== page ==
Presented by nbn / realestate.com.au / 11 May
Building a home for the future involves a lot of decision-making.
Where will we build? How much will we spend? What design features do we want?
They’re just some of the important considerations that will need to be discussed. But get it right and you’ll have a home that will serve you and your family for a decade or more, so it pays to take the time to plan things carefully.
Here are four of the most important things you should factor in when building your own home.
The nbn broadband access network is rolling out around Australia, and while it has reached 6.3 million homes already, it’s not yet in every area.
So check whether the house and land you’re buying is going to be nbn ready, as the network will soon be the standard.
Homebuyers Centre general manager, Victoria, Simon Mongan says it should be one of the first things you investigate.
The nbn is becoming pervasive, giving fast-speed internet to more and more areas around the country. Picture: Getty
“I think it’s important to make sure you are set up for it when you build your home. You’re kidding yourself if you don’t get yourself set up with nbn™,” he says.
“It’s very straight-forward these day. The developer does the run-in and the fibre optics are in the street. It’s maybe $700 or $800 to have two internet ports, you can just plug your modem in and you’ve got Wi-Fi throughout the house, at top speeds.”
Home automation is becoming cheaper and more user-friendly all the time.
And with that ease of accessibility and use comes a wealth of new options and choices for wiring up your home, but that doesn’t mean all options are good options.
“From a home automation perspective it’s pretty important to look at where technology is going. A lot of people are still wiring their houses with an Ethernet cable, which is all well and good, but everything’s going wireless,” Mongan says.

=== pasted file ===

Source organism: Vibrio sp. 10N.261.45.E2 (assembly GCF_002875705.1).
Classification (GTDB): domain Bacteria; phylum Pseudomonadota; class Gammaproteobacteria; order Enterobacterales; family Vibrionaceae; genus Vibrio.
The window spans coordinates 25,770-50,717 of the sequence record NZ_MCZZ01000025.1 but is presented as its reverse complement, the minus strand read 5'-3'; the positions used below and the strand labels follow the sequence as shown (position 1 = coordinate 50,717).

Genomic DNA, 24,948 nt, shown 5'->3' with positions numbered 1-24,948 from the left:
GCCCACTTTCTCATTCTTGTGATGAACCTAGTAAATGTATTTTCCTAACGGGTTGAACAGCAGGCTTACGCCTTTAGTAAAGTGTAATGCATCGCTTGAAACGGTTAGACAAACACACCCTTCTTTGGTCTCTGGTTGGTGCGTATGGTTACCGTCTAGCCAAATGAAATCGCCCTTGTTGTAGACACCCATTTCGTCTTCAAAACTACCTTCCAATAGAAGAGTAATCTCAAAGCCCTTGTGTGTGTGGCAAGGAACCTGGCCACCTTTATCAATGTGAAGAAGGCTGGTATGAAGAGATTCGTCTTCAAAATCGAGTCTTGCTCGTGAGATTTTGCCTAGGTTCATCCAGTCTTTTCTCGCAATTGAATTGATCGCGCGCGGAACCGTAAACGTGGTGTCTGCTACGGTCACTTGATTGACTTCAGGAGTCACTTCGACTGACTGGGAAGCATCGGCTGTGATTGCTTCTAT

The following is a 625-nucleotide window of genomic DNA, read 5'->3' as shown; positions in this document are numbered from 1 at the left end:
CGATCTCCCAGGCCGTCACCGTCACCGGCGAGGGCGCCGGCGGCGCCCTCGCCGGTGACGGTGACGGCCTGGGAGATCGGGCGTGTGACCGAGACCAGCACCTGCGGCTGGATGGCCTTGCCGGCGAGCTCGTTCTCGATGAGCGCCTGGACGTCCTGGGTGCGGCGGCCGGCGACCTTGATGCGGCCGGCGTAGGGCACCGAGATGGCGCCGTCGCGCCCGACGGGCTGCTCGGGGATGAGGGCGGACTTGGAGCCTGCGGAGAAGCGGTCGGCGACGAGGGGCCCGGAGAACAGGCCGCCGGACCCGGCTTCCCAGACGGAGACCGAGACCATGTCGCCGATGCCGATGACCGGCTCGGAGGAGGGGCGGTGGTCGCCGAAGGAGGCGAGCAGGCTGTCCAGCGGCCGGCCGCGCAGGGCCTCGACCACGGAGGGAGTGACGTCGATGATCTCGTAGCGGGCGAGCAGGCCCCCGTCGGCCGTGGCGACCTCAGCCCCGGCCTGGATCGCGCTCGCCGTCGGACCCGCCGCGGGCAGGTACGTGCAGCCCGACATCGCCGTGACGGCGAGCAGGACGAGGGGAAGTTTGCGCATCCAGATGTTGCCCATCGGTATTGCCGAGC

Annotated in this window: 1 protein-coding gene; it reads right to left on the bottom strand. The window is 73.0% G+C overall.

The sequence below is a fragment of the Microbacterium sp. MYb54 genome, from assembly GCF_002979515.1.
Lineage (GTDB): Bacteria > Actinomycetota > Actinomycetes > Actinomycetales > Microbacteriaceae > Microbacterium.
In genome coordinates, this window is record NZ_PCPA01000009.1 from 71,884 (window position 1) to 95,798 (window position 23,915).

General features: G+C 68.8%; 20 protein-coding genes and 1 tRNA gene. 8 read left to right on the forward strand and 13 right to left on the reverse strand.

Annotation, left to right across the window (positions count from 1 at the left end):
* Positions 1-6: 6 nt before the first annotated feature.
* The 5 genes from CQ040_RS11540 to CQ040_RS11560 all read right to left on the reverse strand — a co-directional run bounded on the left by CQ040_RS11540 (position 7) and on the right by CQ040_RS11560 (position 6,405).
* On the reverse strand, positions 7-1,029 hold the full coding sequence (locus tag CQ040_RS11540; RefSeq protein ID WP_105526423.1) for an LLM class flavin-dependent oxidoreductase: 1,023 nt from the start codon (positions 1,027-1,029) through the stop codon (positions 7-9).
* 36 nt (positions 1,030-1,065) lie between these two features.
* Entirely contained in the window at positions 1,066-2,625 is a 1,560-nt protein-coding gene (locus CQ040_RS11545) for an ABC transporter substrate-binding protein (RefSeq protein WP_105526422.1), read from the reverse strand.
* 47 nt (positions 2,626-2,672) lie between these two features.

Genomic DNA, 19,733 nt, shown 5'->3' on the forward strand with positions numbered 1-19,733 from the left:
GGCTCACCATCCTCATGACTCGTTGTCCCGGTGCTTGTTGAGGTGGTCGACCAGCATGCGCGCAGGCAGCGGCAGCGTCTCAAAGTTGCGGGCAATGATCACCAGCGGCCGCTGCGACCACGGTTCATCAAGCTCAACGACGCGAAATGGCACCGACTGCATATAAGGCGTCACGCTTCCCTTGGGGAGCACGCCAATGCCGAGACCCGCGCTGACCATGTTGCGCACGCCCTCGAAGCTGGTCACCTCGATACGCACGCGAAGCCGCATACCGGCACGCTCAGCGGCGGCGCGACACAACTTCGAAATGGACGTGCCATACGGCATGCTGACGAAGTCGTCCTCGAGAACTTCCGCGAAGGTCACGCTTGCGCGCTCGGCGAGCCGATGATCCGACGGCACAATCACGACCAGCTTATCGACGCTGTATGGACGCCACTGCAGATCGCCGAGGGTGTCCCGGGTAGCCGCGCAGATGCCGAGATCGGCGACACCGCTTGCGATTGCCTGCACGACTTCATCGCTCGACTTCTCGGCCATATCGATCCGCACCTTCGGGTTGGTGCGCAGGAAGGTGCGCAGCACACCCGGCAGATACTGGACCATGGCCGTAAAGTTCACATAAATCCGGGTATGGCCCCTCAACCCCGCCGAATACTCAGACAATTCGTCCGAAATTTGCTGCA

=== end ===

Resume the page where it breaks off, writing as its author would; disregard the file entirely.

nbn™ has a number of guides on how best to set up your home, and your builder should also be able to advise you on the best solutions for your needs.
Voice-controlled home automation systems, like the Amazon Alexa, are paving the way for a wireless future in the home. Picture: Eugene Hyland
While it’d be great if our technology choices lasted us a lifetime, in reality things are changing at such a rapid rate that the technological landscape could be wildly different in just a few years’ time.
So when selecting fittings to take your build to the next level, avoid the trap of installing every latest and greatest feature on the market. History tells us that only a handful of the best ideas survive, while others are soon superfluous to our needs, or simply overkill.
Mongan says you’re best to choose appliances and gadgets that are expected to be here for the long haul, such as smart lighting and security, rather than fads that could be gone within a couple of years.
TV, music and entertainment systems that all talk to each other and are controlled through your mobile device, smart lighting, doors that can be opened via your smartphone and other appliances that control themselves or can be operated remotely, are all things expected to become more commonplace in the very near future.
In the kitchen of the future, it won’t be uncommon for fridges to come with LCD screens. Picture: Getty
Wi-Fi continues to evolve and improve in Australia. You may not realise it, but there have been five major progressions to the Wi-Fi standard in Australia since it first reached Australia in 1999 – most recently in 2014.
But not everyone is fully taking advantage of it. Some of your older devices or routers might only support one of the superseded generations of Wi-Fi. It will still work, of course, but you won’t be enjoying anything like the speeds you could potentially achieve with the latest routers and latest devices.
So it pays to check that your router and devices are running the latest standard, which is 802.11ac, or 802.11n at the very least.
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